Jenny Leong speaks on the Evidence Amendment Tendency and Coincidence Bill

Greens Member for Newtown, Jenny Leong MP has spoken in support of the Bill which broadens acceptable evidence in child sexual abuse cases. Ms Leong also raised the point that this change would also be beneficial in sexual assault cases involving women.


Ms JENNY LEONG (Newtown) (16:04:27): I speak on behalf of The Greens on the Evidence Amendment (Tendency and Coincidence) Bill 2020 and offer our support for the bill. The bill, as we know, will enable greater admissibility of tendency and coincidence evidence, such as evidence about an accused person's tendency to have a sexual interest in children. The bill provides by a new section 97A that in a trial relating to sexual offences against children, tendency evidence about the defendant's sexual interest in a child or children or acting on sexual interest in a child or children is presumed to have significant probative value. This is a rebuttable presumption if the defence can prove the evidence does not have significant probative value. The reforms will also lower an additional threshold for the prosecution to use tendency and coincidence evidence against the defendant.

As others have outlined in their contributions, evidence was presented to the child abuse royal commission about many criminal cases where evidence of a person previously offending against children was ruled inadmissible in the courts due to concerns that it may unfairly prejudice the case against that person. Many who have made contributions to the bill have acknowledged the courage of those who came forward during that royal commission to share horrendous, horrific and traumatic stories of injustices against them. It is a credit to their bravery, courage and willingness to attempt to ensure that those kinds of horrific incidents do not happen to others in our community. They shared and relived their trauma in order to see significant changes made to laws in New South Wales and around the country.

New South Wales and other uniform evidence jurisdictions agreed to a model bill at COAG in November 2019. This national and State approach demonstrates to those people that the contributions they made had significant value in changing the laws. Hopefully others will be prevented from ever going through what those people went through but, if they do, perpetrators of those offences on children will be treated appropriately. The royal commission made a specific recommendation that common law principles or rules that restrict the use of similar fact or propensity evidence should be abolished. The royal commission also made a recommendation that prosecutors should be able to rely on evidence of a defendant's prior convictions or charges, except if acquitted, in relation to child sexual assaults. Commissioner Robert Fitzgerald said:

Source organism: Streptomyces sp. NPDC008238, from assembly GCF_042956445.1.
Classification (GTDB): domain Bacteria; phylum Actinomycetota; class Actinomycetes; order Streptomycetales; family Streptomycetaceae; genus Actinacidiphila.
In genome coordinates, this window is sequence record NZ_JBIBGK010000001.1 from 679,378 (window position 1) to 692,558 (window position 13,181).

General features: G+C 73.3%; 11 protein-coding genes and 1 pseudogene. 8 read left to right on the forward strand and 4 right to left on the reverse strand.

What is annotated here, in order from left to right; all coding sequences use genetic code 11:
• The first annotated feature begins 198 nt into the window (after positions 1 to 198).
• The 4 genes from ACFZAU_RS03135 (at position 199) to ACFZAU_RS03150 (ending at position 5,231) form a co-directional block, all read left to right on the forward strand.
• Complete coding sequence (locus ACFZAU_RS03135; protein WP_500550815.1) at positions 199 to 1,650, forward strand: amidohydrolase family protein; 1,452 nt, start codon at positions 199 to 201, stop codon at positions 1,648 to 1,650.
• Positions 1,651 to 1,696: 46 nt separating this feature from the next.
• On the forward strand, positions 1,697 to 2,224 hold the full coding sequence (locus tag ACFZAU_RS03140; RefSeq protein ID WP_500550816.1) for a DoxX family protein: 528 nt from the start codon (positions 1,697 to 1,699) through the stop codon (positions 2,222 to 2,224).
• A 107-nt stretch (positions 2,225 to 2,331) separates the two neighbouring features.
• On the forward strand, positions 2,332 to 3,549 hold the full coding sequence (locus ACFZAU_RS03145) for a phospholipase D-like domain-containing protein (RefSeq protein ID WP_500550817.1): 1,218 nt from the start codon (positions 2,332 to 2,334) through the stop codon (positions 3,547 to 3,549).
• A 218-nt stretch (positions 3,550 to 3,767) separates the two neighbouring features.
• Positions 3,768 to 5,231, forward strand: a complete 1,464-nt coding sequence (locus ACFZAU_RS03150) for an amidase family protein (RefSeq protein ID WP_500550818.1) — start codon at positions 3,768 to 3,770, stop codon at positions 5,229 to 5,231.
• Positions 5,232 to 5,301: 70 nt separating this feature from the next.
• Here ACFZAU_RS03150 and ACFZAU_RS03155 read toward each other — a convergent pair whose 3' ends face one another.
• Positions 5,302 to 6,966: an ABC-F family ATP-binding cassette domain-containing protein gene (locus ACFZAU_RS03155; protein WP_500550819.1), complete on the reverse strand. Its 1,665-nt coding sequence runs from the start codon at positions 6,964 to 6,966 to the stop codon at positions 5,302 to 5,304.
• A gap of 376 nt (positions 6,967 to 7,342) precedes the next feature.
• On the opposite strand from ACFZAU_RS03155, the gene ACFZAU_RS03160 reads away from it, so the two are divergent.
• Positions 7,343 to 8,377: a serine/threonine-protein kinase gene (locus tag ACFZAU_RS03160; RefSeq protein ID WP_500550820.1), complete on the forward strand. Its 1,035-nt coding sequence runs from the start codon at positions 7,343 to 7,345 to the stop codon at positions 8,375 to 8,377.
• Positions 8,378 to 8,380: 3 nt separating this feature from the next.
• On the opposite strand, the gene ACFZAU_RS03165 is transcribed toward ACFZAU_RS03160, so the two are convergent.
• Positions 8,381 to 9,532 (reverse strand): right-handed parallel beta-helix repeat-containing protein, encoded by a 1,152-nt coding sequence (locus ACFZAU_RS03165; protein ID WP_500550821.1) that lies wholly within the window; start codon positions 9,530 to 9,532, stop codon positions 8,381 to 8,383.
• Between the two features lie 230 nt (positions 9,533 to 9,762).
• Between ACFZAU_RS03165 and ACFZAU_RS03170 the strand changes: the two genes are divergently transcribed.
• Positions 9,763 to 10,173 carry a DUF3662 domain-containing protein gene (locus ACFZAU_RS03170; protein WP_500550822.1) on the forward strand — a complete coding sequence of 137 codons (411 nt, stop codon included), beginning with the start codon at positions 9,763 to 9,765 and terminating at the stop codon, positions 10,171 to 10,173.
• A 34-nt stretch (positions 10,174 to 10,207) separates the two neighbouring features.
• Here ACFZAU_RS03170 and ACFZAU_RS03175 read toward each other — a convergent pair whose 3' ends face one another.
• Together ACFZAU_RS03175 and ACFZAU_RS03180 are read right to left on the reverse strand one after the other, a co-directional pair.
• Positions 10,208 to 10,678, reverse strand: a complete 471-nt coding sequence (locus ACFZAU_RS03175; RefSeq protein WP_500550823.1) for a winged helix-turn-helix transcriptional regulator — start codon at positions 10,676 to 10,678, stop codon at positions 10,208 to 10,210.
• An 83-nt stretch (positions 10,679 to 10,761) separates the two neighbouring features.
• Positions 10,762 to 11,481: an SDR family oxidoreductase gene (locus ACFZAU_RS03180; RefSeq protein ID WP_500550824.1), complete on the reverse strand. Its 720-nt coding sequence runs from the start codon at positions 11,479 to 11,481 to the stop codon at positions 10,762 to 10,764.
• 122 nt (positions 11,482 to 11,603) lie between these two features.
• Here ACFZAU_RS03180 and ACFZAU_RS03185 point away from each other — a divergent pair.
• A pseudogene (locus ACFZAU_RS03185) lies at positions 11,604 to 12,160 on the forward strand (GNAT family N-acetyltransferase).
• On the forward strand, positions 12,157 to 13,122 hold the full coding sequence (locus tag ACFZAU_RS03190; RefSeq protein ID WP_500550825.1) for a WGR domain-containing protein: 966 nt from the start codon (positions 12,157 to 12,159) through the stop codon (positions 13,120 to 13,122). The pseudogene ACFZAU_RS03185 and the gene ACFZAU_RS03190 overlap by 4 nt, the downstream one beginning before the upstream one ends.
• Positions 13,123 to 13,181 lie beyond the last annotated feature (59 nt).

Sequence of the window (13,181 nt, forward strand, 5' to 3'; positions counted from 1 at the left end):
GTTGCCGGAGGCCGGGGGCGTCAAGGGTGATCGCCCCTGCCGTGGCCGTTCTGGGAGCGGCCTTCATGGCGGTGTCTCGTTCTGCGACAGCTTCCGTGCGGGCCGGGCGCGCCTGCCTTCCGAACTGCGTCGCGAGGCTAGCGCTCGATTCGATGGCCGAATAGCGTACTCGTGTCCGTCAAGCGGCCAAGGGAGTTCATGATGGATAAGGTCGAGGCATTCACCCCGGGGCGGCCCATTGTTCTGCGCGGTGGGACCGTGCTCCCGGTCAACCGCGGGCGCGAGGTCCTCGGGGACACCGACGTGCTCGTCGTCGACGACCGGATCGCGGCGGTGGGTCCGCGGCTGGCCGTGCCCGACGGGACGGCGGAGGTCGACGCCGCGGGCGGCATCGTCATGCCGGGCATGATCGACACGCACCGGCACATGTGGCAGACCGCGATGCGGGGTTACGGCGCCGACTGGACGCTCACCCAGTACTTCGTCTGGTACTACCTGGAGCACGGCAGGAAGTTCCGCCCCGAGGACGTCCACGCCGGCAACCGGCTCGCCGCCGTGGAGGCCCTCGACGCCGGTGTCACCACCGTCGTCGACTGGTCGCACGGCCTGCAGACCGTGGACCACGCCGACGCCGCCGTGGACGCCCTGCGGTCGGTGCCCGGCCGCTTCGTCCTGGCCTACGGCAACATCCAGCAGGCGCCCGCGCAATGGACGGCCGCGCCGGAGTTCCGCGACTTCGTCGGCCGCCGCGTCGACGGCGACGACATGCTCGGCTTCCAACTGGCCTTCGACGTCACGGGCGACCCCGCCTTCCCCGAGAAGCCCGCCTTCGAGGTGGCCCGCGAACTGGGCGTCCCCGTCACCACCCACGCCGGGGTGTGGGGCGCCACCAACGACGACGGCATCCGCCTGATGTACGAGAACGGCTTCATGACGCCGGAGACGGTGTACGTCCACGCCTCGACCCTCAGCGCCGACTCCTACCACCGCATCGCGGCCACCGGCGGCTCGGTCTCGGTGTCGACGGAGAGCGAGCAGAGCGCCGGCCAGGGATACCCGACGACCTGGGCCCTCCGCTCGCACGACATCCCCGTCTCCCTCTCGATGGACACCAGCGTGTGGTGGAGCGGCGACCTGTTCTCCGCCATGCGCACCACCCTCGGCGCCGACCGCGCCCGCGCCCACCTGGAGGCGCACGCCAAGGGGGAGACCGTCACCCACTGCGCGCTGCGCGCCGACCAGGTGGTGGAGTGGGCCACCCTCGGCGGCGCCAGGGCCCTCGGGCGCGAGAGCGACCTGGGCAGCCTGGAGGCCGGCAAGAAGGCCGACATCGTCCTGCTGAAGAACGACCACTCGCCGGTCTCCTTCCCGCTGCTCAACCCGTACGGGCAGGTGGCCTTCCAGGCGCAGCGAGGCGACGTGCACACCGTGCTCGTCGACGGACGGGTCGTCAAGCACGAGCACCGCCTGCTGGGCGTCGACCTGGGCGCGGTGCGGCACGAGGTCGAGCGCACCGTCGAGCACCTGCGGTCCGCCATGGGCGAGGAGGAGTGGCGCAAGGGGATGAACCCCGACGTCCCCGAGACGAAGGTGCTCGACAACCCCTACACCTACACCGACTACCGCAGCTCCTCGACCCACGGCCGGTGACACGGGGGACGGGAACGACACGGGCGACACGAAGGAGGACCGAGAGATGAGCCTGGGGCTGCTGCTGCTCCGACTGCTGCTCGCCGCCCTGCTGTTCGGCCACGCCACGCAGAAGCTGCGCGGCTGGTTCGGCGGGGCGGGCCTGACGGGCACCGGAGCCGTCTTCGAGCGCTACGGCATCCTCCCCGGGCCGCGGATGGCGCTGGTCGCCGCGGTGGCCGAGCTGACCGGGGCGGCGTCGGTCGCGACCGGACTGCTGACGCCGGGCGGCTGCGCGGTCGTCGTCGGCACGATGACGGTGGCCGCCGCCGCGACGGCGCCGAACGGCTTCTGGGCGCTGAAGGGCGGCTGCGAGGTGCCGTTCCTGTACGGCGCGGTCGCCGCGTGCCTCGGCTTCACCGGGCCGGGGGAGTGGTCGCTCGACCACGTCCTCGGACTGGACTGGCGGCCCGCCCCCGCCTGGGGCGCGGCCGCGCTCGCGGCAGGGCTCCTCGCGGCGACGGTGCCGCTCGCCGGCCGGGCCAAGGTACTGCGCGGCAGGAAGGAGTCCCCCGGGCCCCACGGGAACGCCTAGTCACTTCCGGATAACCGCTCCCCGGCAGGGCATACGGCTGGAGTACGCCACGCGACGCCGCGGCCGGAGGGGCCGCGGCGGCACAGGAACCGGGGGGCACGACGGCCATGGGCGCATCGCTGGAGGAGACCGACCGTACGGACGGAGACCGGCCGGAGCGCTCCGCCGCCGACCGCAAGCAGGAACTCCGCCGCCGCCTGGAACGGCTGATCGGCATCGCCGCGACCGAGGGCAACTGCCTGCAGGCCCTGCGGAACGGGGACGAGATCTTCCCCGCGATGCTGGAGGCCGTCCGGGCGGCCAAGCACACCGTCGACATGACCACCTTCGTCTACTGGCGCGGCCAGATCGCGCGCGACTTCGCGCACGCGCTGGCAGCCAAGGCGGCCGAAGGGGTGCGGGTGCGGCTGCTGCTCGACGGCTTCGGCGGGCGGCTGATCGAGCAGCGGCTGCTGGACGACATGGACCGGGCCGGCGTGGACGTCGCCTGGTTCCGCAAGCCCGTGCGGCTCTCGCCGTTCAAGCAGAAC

Over many years, Australia's criminal justice system has failed to provide adequate justice for survivors of child sexual abuse, in part because of the unnecessary exclusion of tendency and coincidence evidence in criminal proceedings …

Following the Royal Commission's comprehensive inquiry, and in the context of alarmingly low conviction rates for child sexual assault offences, we were convinced of the need for change.

The Greens and I strongly support the changes to the bill along those lines, but I ask members to listen to the commissioner's words relating to alarmingly low conviction rates and the need for change. While he was referring in this instance specifically to child sexual assaults, I suggest that sexual assault offences against women in this context should also be the focus of this Chamber. I foreshadow that The Greens intend to move an amendment in this place that would seek to review the way those laws operate over potentially a two-year time frame. We seek consideration of expanding those provisions to address the incredibly low conviction rates for other types of sexual assault offences, particularly offences against women.